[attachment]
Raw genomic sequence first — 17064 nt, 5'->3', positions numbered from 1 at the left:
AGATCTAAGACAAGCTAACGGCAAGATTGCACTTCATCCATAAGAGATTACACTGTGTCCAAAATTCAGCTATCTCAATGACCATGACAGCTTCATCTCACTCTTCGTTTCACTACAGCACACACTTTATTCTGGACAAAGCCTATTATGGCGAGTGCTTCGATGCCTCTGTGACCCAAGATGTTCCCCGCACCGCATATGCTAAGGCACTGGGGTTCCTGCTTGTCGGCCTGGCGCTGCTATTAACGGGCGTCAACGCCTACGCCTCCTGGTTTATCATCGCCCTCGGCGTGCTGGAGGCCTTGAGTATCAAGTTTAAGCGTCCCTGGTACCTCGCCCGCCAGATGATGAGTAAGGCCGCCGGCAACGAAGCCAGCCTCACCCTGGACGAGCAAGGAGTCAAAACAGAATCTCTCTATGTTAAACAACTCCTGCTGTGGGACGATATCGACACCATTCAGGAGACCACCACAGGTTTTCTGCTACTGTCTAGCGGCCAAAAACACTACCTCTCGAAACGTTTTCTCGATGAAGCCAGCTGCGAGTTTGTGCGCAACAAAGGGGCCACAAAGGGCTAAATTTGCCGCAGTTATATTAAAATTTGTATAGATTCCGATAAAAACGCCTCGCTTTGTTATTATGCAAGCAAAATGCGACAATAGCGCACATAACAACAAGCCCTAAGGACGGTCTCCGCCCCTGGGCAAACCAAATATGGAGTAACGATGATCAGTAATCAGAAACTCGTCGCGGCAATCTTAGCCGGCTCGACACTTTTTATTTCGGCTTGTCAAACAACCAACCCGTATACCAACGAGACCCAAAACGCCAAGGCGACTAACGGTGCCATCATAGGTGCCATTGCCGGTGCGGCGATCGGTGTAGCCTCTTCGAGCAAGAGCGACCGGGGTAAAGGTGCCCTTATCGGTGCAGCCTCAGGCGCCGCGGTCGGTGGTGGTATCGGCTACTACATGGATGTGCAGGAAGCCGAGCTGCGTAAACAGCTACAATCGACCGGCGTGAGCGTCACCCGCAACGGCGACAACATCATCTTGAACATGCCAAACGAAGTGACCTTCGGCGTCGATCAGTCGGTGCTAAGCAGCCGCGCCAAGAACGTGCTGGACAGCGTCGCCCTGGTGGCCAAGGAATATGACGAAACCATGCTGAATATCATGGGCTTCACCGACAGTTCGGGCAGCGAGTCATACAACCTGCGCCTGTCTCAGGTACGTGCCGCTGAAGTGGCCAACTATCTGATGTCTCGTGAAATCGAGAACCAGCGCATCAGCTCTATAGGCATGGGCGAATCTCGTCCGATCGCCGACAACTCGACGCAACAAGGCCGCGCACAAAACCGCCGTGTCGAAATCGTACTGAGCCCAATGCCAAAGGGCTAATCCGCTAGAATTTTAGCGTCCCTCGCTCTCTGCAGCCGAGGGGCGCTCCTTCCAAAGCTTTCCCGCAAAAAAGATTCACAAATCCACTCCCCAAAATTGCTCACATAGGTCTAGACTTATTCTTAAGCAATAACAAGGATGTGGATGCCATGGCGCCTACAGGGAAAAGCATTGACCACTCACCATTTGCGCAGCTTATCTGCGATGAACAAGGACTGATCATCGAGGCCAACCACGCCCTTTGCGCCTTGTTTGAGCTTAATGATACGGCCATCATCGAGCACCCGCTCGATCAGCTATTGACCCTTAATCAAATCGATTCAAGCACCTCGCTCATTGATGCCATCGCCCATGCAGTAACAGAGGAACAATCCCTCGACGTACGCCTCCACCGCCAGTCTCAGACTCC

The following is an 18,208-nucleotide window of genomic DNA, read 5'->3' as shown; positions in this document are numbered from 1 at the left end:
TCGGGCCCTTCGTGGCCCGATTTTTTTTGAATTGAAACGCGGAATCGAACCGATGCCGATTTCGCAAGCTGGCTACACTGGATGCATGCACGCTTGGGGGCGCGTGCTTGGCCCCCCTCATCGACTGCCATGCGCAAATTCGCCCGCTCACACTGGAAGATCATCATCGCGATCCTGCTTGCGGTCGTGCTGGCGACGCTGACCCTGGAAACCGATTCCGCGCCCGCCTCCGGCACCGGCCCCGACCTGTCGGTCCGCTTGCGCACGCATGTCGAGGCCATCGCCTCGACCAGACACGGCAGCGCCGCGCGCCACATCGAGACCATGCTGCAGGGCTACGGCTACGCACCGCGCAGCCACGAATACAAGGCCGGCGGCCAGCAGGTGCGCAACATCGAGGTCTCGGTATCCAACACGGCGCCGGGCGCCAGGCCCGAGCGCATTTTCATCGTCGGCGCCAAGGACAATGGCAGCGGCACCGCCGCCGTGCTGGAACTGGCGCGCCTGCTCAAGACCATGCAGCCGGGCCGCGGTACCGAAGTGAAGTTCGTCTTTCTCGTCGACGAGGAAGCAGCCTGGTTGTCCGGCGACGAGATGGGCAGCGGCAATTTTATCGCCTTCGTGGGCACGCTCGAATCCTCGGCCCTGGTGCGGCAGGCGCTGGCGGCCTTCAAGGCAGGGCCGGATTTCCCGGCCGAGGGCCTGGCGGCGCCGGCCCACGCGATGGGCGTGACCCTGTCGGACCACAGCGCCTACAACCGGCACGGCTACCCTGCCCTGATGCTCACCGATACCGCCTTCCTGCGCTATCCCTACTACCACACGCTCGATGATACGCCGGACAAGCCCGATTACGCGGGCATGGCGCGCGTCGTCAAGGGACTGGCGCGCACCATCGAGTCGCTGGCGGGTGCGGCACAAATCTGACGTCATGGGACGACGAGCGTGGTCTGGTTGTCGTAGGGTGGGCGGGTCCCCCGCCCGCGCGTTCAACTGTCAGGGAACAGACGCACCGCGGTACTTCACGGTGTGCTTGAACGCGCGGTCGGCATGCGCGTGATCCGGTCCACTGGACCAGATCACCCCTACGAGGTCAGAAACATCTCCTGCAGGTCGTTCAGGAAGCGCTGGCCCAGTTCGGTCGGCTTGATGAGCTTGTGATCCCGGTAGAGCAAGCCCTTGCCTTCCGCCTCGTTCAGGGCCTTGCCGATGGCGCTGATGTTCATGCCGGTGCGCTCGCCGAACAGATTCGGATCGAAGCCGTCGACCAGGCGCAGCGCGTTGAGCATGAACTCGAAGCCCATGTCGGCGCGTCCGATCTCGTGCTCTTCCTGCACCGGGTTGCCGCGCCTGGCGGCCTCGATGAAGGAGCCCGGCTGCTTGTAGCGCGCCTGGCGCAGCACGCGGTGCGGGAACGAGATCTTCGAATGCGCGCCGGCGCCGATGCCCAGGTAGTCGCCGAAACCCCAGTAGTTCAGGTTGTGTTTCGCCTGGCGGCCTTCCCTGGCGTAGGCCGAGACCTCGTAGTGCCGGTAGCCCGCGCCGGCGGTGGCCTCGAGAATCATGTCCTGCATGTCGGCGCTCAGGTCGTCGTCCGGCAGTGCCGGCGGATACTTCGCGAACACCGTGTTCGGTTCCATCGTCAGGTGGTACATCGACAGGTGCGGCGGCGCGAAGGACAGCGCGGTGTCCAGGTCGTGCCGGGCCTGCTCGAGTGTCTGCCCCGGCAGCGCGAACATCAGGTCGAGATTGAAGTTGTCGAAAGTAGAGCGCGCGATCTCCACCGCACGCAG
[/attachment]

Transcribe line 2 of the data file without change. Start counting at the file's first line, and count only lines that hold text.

AGATCTAAGACAAGCTAACGGCAAGATTGCACTTCATCCATAAGAGATTACACTGTGTCCAAAATTCAGCTATCTCAATGACCATGACAGCTTCATCTCACTCTTCGTTTCACTACAGCACACACTTTATTCTGGACAAAGCCTATTATGGCGAGTGCTTCGATGCCTCTGTGACCCAAGATGTTCCCCGCACCGCATATGCTAAGGCACTGGGGTTCCTGCTTGTCGGCCTGGCGCTGCTATTAACGGGCGTCAACGCCTACGCCTCCTGGTTTATCATCGCCCTCGGCGTGCTGGAGGCCTTGAGTATCAAGTTTAAGCGTCCCTGGTACCTCGCCCGCCAGATGATGAGTAAGGCCGCCGGCAACGAAGCCAGCCTCACCCTGGACGAGCAAGGAGTCAAAACAGAATCTCTCTATGTTAAACAACTCCTGCTGTGGGACGATATCGACACCATTCAGGAGACCACCACAGGTTTTCTGCTACTGTCTAGCGGCCAAAAACACTACCTCTCGAAACGTTTTCTCGATGAAGCCAGCTGCGAGTTTGTGCGCAACAAAGGGGCCACAAAGGGCTAAATTTGCCGCAGTTATATTAAAATTTGTATAGATTCCGATAAAAACGCCTCGCTTTGTTATTATGCAAGCAAAATGCGACAATAGCGCACATAACAACAAGCCCTAAGGACGGTCTCCGCCCCTGGGCAAACCAAATATGGAGTAACGATGATCAGTAATCAGAAACTCGTCGCGGCAATCTTAGCCGGCTCGACACTTTTTATTTCGGCTTGTCAAACAACCAACCCGTATACCAACGAGACCCAAAACGCCAAGGCGACTAACGGTGCCATCATAGGTGCCATTGCCGGTGCGGCGATCGGTGTAGCCTCTTCGAGCAAGAGCGACCGGGGTAAAGGTGCCCTTATCGGTGCAGCCTCAGGCGCCGCGGTCGGTGGTGGTATCGGCTACTACATGGATGTGCAGGAAGCCGAGCTGCGTAAACAGCTACAATCGACCGGCGTGAGCGTCACCCGCAACGGCGACAACATCATCTTGAACATGCCAAACGAAGTGACCTTCGGCGTCGATCAGTCGGTGCTAAGCAGCCGCGCCAAGAACGTGCTGGACAGCGTCGCCCTGGTGGCCAAGGAATATGACGAAACCATGCTGAATATCATGGGCTTCACCGACAGTTCGGGCAGCGAGTCATACAACCTGCGCCTGTCTCAGGTACGTGCCGCTGAAGTGGCCAACTATCTGATGTCTCGTGAAATCGAGAACCAGCGCATCAGCTCTATAGGCATGGGCGAATCTCGTCCGATCGCCGACAACTCGACGCAACAAGGCCGCGCACAAAACCGCCGTGTCGAAATCGTACTGAGCCCAATGCCAAAGGGCTAATCCGCTAGAATTTTAGCGTCCCTCGCTCTCTGCAGCCGAGGGGCGCTCCTTCCAAAGCTTTCCCGCAAAAAAGATTCACAAATCCACTCCCCAAAATTGCTCACATAGGTCTAGACTTATTCTTAAGCAATAACAAGGATGTGGATGCCATGGCGCCTACAGGGAAAAGCATTGACCACTCACCATTTGCGCAGCTTATCTGCGATGAACAAGGACTGATCATCGAGGCCAACCACGCCCTTTGCGCCTTGTTTGAGCTTAATGATACGGCCATCATCGAGCACCCGCTCGATCAGCTATTGACCCTTAATCAAATCGATTCAAGCACCTCGCTCATTGATGCCATCGCCCATGCAGTAACAGAGGAACAATCCCTCGACGTACGCCTCCACCGCCAGTCTCAGACTCC